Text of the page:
On the other hand, Brexit illustrates the European Union’s great success: the microsystem of international security and stability created by it has become so comfortable and natural that Britons have come to believe in the delusion of is eternity. It is indeed thanks to the EU that we have in Europe a historically unique period of international peace.
Interestingly, unlike the countries at the western edge of the EU, Euro enthusiasm dominates its eastern borders—in polls conducted in selected EU countries by the Pew Research Center in 2016, Poles are the biggest euro enthusiasts6—so the citizens of a country on the EU’s eastern border, experiencing geopolitical pressure from Russia. The Hungarians—also belonging to the eastern part of the EU—are just behind the Poles.
EU favorability varies widely in Europe. Percentage of residents declaring a positive and negative opinion about the EU
In what direction should the EU head to strengthen its international position and move closed to realise its potential, which we are measuring in this report? Wrong political decisions related to migration and migrants may be responsible for the recent growth of Euroscepticism: according to Pew Research, 94 per cent of Greeks, 88 per cent of Swedes and 77 per cent of Italians are critical of the policy in this area and in none of the countries where the poll was conducted does the support for this policy exceed 31 per cent7.
Issues associated with migration will continue to affect the image of the EU in member states, especially considering the rising perception of a terrorist threat and the growing alienation and radicalisation of some of the migrants in the EU8. Pretending that the problem does not exist could soon lead to the collapse of the European project. Because of this, a long-term, further EU integration toward a more pronounced entity on the international arena will require an answer to the question about the EU’s cultural identity: whether in additional to equality and tolerance, the EU has common moral, cultural and spiritual values? How to counteract the growing alienation of some of EU residents?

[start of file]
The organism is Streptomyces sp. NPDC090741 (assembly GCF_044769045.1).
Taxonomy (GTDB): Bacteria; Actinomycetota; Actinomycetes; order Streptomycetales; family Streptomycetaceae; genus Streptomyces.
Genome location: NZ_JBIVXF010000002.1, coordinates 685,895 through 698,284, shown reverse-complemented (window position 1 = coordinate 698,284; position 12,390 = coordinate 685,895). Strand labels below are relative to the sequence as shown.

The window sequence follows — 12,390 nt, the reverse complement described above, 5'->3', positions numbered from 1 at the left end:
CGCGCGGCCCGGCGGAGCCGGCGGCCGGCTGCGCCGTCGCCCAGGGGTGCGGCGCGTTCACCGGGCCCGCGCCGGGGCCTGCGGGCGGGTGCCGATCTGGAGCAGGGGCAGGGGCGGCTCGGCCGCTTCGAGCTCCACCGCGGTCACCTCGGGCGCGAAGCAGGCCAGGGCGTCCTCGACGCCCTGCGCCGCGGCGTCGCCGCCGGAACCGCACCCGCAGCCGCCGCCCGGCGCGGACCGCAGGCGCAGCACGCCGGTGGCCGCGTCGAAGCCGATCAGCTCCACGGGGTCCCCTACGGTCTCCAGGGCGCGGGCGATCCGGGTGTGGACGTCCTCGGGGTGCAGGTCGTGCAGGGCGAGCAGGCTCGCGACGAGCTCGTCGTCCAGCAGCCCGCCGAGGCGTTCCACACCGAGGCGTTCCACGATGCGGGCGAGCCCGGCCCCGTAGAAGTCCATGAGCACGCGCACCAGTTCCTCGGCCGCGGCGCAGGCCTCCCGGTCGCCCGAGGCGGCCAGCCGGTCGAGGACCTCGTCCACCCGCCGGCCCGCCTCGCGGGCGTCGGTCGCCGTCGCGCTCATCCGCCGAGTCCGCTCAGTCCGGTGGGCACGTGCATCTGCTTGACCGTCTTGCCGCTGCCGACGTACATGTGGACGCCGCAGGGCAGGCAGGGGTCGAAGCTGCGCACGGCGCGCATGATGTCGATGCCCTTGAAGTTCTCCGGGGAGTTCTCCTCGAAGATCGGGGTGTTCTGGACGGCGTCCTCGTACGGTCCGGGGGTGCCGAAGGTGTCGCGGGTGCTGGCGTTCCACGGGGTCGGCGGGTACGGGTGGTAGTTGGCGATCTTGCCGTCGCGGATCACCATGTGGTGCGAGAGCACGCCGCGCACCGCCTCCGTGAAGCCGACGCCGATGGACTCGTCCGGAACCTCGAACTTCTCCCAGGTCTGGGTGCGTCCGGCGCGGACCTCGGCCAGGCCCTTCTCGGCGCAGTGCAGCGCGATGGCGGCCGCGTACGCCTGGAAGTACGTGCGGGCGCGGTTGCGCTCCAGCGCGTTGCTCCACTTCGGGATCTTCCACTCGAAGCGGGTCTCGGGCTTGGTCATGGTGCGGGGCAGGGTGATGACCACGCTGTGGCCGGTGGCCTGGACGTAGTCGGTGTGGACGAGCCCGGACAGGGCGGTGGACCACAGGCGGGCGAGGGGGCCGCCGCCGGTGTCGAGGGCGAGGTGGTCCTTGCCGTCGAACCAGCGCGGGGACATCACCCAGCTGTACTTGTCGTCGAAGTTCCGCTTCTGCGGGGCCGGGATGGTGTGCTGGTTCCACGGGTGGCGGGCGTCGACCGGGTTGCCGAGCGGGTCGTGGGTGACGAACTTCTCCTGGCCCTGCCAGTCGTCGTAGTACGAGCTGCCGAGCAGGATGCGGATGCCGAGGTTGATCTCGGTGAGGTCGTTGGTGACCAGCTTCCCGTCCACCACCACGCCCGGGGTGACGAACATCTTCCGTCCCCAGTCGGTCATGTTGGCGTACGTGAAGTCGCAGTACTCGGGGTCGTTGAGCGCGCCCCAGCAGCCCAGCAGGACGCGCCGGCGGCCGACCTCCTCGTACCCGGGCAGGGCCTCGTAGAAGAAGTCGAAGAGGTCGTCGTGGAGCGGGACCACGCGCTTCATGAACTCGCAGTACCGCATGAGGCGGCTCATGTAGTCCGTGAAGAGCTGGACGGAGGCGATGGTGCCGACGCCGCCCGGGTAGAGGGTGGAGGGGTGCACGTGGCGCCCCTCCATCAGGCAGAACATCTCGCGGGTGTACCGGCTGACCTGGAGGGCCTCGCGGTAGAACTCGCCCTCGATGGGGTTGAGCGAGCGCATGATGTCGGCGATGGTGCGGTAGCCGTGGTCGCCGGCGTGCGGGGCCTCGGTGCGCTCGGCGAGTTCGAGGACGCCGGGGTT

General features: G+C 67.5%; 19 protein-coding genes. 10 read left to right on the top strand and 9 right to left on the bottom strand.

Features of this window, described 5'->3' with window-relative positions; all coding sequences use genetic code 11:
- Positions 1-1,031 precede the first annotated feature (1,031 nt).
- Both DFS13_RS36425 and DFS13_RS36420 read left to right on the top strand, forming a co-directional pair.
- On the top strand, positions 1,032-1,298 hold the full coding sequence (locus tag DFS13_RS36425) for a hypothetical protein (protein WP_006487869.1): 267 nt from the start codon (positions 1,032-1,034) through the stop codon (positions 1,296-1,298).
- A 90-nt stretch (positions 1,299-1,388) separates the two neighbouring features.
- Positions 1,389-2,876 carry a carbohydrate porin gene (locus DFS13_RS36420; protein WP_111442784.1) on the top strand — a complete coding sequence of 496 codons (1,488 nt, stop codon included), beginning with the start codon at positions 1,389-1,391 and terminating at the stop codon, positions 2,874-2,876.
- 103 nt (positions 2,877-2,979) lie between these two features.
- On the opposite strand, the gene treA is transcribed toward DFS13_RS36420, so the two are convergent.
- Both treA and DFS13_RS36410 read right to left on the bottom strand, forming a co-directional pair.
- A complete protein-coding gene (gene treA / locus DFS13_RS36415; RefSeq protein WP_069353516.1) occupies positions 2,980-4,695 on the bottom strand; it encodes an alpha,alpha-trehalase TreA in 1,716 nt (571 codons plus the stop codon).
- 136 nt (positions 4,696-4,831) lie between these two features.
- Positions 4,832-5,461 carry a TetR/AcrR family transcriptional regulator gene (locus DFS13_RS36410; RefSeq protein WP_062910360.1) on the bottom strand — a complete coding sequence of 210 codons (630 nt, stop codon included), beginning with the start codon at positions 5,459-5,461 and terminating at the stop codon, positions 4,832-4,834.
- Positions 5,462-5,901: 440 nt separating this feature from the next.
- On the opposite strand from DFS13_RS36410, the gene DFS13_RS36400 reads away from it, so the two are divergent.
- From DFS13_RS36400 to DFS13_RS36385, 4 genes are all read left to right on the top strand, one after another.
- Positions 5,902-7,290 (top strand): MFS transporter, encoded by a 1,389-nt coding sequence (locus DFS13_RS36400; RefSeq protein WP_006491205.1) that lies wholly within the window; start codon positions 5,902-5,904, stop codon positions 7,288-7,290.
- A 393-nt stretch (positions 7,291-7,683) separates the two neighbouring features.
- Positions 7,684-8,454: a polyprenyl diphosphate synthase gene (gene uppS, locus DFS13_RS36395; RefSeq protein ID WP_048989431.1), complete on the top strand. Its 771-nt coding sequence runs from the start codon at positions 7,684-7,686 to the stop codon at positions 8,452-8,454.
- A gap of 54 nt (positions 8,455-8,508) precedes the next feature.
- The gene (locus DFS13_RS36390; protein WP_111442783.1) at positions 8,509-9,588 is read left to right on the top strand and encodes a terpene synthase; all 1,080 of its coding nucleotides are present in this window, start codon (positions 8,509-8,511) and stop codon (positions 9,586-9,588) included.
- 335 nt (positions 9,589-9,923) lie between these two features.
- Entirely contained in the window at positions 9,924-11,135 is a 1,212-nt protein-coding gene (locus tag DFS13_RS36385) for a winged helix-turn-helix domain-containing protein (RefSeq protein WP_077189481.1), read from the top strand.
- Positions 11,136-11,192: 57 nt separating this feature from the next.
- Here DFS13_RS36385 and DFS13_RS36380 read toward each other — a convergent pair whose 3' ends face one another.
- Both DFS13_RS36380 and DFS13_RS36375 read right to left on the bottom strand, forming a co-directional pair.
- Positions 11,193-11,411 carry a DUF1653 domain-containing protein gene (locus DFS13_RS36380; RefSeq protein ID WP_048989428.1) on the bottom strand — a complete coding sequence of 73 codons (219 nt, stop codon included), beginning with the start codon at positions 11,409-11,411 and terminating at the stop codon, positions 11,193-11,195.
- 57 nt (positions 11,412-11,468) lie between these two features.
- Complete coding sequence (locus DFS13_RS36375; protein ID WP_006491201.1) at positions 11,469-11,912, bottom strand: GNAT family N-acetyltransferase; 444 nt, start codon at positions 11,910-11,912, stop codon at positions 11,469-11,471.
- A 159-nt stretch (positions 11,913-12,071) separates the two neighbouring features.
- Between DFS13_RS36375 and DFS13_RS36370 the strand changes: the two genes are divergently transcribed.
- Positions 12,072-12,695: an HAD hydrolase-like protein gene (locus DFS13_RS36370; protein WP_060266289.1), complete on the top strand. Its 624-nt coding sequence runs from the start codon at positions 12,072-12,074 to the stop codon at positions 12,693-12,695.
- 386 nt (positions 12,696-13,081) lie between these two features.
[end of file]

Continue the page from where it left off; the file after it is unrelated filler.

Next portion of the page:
At least five concepts about the future of Europe is currently considered, with each having its pluses and minuses9. Because of the disturbing trend of Euroscepticism, it may be beneficial to first focus on actions supported by a majority of EU citizens: deeper integration in the area of defence, security—including energy security—and foreign policy. Three out of every four EU citizens support further integration in this area10.
For now, the road to further integration in these three spheres is still far away. The European Foreign Policy Scorecard 2016 report11, which analyses differences between EU countries and evaluates their joint actions illustrates this problem well. The authors analysed the international problems the EU had to tackle in 2015 to evaluate the common thinking of the member states and the effect of their actions on the international situation. In each issue, they assigned labels to each country, depending on their willingness to support the leading decisional trend to solve a given problem (“leader”/“slacker”)12. In total, 12 situations requiring EU intervention were measured13. Germany played the “leader” role the most often (8), while Poland and Lithuania were the “slacker” the most often. (3).